Healthy Communities

In a healthy community, members must have access to quality mental and physical health services and there must be a stable infrastructure so workers are able to support their families. Members of a healthy community must feel safe to express their identity and engage in healthy discussions so that common ground can be found for the good of all.

Prescription Drugs

Many of our friends and neighbors struggle to meet the rising costs of prescription drugs. Sarah’s friend, a minimum wage Direct Support Professional, was accidentally pierced by a dirty needle while on the job. With no health insurance, the drug she needed to prevent HIV contamination, at $4,000, was too expensive. Sarah will work to assemble a commission to stabilize drug prices, support capping insulin pricing like they do in Colorado, and work to allow FDA approved drugs to be sold from Canada so that her friend, and all members of our community, won’t have to make a decision between food on their tables and their health needs.

Local Revenue Sharing

Our local governments provide services that our State or Federal Governments do not. This is why they are so important to our communities, especially our smaller townships. They provide garbage services, hire police officers and firefighters to protect us, and maintain the cemeteries of our loved ones. These services keep our communities moving. Unfortunately over the last 10 years, state revenue sharing to local townships and municipalities has dropped significantly. We must restore this income to our local communities. To do this, Sarah pledges to restore our local revenue sharing income to at least its 2008 level and always be mindful of the federal grant programs available to smaller communities.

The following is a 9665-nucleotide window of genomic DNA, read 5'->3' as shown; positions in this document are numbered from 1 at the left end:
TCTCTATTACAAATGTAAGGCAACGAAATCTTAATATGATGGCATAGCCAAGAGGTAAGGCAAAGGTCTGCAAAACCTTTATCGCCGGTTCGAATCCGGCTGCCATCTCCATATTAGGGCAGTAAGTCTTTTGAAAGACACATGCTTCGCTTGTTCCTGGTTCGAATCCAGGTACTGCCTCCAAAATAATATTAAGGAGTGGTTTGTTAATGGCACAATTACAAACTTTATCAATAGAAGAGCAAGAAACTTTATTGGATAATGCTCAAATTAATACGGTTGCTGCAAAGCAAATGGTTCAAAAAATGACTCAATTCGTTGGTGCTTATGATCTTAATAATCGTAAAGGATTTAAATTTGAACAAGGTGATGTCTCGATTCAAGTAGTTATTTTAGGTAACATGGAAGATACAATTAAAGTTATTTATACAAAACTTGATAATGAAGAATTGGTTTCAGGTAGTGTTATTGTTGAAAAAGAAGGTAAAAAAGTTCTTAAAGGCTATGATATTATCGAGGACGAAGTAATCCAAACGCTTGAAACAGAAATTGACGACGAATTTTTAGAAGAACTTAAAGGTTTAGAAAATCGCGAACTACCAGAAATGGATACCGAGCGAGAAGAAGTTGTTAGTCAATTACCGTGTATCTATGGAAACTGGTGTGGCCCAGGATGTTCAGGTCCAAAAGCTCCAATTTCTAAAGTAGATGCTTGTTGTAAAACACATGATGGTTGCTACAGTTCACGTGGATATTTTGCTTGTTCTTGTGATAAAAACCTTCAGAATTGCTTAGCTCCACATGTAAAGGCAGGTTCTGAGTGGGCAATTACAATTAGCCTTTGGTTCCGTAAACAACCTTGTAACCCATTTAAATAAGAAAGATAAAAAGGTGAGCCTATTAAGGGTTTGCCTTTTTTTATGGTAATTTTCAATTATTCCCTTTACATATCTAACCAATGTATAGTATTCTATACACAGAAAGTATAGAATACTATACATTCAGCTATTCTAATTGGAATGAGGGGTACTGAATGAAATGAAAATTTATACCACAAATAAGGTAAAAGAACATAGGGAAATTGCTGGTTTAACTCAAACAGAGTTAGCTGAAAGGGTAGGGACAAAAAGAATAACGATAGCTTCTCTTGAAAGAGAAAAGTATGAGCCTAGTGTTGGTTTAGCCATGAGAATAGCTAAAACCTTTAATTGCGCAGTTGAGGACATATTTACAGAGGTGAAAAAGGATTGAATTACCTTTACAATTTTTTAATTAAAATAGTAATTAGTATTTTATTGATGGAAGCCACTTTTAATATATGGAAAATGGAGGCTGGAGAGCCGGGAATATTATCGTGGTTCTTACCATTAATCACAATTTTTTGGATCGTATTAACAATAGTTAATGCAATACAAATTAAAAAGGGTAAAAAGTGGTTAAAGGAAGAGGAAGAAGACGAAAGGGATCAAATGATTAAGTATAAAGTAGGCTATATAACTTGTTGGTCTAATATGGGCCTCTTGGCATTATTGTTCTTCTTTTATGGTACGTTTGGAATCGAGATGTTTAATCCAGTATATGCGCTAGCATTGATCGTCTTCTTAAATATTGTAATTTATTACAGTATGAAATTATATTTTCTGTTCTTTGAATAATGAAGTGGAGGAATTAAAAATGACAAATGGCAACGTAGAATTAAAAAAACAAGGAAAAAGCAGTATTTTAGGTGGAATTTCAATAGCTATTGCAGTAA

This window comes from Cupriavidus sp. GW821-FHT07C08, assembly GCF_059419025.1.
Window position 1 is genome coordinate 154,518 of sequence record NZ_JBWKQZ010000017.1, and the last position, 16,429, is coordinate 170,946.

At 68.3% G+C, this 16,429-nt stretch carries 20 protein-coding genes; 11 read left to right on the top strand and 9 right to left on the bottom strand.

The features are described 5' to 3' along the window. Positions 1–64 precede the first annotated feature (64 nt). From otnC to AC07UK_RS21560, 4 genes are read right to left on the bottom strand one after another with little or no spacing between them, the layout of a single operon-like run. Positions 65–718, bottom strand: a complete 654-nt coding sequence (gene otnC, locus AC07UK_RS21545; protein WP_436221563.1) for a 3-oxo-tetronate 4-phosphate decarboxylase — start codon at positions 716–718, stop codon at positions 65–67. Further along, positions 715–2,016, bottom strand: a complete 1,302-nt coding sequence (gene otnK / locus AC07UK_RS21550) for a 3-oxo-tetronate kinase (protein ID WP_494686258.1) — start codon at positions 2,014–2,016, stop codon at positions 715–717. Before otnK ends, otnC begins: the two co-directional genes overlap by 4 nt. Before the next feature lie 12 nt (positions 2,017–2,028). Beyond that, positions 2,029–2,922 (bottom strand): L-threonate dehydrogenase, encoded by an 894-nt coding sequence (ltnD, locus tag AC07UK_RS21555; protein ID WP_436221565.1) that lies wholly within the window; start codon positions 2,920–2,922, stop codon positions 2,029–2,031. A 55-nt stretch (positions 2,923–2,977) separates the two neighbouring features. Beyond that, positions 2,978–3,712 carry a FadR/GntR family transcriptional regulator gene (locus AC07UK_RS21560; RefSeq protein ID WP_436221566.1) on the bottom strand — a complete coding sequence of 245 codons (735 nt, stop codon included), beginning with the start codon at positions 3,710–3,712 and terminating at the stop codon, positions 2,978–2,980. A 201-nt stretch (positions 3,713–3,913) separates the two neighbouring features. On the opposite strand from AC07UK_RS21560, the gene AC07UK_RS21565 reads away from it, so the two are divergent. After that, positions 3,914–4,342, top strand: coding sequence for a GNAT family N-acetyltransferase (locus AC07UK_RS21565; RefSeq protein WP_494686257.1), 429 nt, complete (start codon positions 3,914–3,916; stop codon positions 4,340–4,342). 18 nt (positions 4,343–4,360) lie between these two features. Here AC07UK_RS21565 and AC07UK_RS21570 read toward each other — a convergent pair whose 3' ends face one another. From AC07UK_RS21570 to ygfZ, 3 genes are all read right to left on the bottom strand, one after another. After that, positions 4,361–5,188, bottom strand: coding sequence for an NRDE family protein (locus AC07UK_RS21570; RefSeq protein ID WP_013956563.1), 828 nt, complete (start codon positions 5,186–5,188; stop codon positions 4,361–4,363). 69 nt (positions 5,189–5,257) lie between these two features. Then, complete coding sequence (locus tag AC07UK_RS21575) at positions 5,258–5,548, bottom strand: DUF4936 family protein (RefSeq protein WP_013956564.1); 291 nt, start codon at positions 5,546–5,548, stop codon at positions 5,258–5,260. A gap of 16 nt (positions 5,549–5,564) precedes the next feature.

Mental Health

Mental health is just as important as physical health, and we need to treat it with the same urgency– working with our mental health professionals to determine the resources they need to support their critical work in our communities. There is a severe shortage in the number of psychiatric beds for adults and especially minors. There is also a shortage of mental health providers– felt even more so in our rural communities. We do not have enough psychiatrists, social workers, or therapists to meet the growing need for mental health care and insure that help is affordable. Collectively, we must confront the stigma that is still felt by many when they reach out for help. As people in our community get the care they need, they will be able to live happier, healthier, and more productive lives.


Sarah stands for a 21st century infrastructure program. By investing in our state we can build a future for our children, and make Michigan competitive in the global economy. Good infrastructure means investing in roads that carry our trade efficiently and help keep our cars out of the repair shop. It means access to high-speed internet, in every single home in our district. And it means safe drinking water in all of our communities.


Please submit your details so we can keep you informed